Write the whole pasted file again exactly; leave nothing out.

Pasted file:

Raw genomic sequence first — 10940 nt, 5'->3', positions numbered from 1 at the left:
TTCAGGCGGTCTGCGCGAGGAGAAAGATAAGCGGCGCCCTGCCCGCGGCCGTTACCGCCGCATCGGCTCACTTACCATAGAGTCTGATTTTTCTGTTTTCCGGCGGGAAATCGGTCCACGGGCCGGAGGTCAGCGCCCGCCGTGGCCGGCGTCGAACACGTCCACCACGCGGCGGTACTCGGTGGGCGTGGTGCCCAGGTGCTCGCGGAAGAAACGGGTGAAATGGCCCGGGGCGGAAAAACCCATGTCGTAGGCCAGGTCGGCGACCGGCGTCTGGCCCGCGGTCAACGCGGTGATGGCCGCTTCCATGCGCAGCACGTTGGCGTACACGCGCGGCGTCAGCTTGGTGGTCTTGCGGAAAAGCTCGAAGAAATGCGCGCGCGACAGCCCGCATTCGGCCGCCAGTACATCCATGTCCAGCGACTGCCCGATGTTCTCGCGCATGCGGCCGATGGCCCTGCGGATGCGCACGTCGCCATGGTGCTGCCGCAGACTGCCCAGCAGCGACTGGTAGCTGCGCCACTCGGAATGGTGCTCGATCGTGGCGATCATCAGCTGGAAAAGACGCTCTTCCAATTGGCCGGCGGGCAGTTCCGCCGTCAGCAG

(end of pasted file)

Raw genomic sequence first — 10940 nt, 5'->3', positions numbered from 1 at the left:
TTCAGGCGGTCTGCGCGAGGAGAAAGATAAGCGGCGCCCTGCCCGCGGCCGTTACCGCCGCATCGGCTCACTTACCATAGAGTCTGATTTTTCTGTTTTCCGGCGGGAAATCGGTCCACGGGCCGGAGGTCAGCGCCCGCCGTGGCCGGCGTCGAACACGTCCACCACGCGGCGGTACTCGGTGGGCGTGGTGCCCAGGTGCTCGCGGAAGAAACGGGTGAAATGGCCCGGGGCGGAAAAACCCATGTCGTAGGCCAGGTCGGCGACCGGCGTCTGGCCCGCGGTCAACGCGGTGATGGCCGCTTCCATGCGCAGCACGTTGGCGTACACGCGCGGCGTCAGCTTGGTGGTCTTGCGGAAAAGCTCGAAGAAATGCGCGCGCGACAGCCCGCATTCGGCCGCCAGTACATCCATGTCCAGCGACTGCCCGATGTTCTCGCGCATGCGGCCGATGGCCCTGCGGATGCGCACGTCGCCATGGTGCTGCCGCAGACTGCCCAGCAGCGACTGGTAGCTGCGCCACTCGGAATGGTGCTCGATCGTGGCGATCATCAGCTGGAAAAGACGCTCTTCCAATTGGCCGGCGGGCAGTTCCGCCGTCAGCAG